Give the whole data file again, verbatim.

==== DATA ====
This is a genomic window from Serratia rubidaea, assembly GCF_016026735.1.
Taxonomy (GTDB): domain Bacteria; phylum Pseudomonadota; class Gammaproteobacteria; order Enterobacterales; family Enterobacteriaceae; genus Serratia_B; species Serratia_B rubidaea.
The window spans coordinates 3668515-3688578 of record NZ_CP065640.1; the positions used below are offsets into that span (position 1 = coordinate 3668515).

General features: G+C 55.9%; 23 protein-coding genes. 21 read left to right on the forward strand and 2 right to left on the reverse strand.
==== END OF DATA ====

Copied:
This is a genomic window from Serratia rubidaea, assembly GCF_016026735.1.
Taxonomy (GTDB): domain Bacteria; phylum Pseudomonadota; class Gammaproteobacteria; order Enterobacterales; family Enterobacteriaceae; genus Serratia_B; species Serratia_B rubidaea.
The window spans coordinates 3668515-3688578 of record NZ_CP065640.1; the positions used below are offsets into that span (position 1 = coordinate 3668515).

General features: G+C 55.9%; 23 protein-coding genes. 21 read left to right on the forward strand and 2 right to left on the reverse strand.